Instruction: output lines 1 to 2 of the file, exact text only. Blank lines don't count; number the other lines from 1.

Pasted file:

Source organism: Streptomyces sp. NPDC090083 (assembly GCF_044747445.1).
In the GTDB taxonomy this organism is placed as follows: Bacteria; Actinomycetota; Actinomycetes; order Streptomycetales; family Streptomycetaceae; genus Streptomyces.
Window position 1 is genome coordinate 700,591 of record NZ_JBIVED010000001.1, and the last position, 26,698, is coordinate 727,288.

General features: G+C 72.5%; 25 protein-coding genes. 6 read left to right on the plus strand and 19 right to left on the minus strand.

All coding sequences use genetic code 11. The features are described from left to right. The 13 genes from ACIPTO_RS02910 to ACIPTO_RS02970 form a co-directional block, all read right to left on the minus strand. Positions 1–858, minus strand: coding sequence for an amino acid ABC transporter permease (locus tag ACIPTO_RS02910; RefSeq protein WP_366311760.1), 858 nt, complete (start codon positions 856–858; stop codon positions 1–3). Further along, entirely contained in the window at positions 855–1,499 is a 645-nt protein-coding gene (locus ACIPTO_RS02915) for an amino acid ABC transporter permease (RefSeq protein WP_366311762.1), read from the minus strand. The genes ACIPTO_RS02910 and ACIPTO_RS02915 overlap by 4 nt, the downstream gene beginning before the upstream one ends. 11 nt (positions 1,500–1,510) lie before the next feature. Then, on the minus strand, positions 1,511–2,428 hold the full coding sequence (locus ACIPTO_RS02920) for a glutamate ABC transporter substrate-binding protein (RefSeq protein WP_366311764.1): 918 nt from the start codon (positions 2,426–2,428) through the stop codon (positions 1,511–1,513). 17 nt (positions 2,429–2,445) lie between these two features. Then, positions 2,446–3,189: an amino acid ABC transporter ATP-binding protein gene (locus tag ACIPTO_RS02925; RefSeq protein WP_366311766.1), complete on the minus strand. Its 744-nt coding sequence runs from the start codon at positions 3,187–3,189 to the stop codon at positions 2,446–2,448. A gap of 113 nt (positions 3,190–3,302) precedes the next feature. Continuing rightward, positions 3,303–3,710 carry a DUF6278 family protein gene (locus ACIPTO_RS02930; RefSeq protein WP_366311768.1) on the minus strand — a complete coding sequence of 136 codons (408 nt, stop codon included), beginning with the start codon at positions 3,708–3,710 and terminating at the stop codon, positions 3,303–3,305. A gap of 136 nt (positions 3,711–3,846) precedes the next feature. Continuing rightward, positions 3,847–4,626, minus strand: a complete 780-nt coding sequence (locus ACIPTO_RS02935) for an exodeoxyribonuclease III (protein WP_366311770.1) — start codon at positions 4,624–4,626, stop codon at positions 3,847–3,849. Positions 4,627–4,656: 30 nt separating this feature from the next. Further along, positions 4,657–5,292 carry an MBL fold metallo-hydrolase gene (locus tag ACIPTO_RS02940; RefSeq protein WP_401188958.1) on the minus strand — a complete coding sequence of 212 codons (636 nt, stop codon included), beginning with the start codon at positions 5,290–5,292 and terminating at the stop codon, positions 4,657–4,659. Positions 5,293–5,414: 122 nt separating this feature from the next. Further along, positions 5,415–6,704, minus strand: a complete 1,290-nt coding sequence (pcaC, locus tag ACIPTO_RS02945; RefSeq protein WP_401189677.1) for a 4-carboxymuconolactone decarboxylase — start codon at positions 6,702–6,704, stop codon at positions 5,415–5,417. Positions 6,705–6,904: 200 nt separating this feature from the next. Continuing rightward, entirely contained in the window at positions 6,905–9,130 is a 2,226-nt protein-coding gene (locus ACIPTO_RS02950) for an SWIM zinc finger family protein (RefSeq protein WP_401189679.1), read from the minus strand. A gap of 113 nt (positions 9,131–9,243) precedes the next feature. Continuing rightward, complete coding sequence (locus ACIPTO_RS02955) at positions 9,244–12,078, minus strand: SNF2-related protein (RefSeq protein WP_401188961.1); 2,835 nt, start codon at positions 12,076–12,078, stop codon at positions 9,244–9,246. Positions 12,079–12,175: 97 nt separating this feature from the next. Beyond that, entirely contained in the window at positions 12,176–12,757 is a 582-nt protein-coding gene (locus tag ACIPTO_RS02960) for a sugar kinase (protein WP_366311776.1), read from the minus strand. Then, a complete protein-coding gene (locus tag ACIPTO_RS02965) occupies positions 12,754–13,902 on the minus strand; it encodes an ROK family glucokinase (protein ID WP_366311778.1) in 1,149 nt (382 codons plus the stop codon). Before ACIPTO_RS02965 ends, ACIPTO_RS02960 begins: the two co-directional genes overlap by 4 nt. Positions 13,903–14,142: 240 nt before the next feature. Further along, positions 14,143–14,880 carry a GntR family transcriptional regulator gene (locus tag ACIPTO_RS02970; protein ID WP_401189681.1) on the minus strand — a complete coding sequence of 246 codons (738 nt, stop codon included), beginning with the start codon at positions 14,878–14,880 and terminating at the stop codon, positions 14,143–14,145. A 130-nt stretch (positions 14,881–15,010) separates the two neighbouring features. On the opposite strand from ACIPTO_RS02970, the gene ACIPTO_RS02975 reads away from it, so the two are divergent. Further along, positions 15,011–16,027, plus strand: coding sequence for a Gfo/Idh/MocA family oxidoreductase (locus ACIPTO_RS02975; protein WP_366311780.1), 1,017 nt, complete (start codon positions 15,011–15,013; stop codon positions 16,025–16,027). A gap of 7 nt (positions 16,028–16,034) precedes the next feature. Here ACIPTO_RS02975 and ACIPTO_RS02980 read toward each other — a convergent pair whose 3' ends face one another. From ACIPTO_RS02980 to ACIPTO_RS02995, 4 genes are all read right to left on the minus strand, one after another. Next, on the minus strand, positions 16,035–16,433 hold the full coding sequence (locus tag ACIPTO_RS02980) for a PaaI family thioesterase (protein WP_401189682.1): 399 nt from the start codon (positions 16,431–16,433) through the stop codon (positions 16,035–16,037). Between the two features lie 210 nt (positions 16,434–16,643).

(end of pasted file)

Source organism: Streptomyces sp. NPDC090083 (assembly GCF_044747445.1).
In the GTDB taxonomy this organism is placed as follows: Bacteria; Actinomycetota; Actinomycetes; order Streptomycetales; family Streptomycetaceae; genus Streptomyces.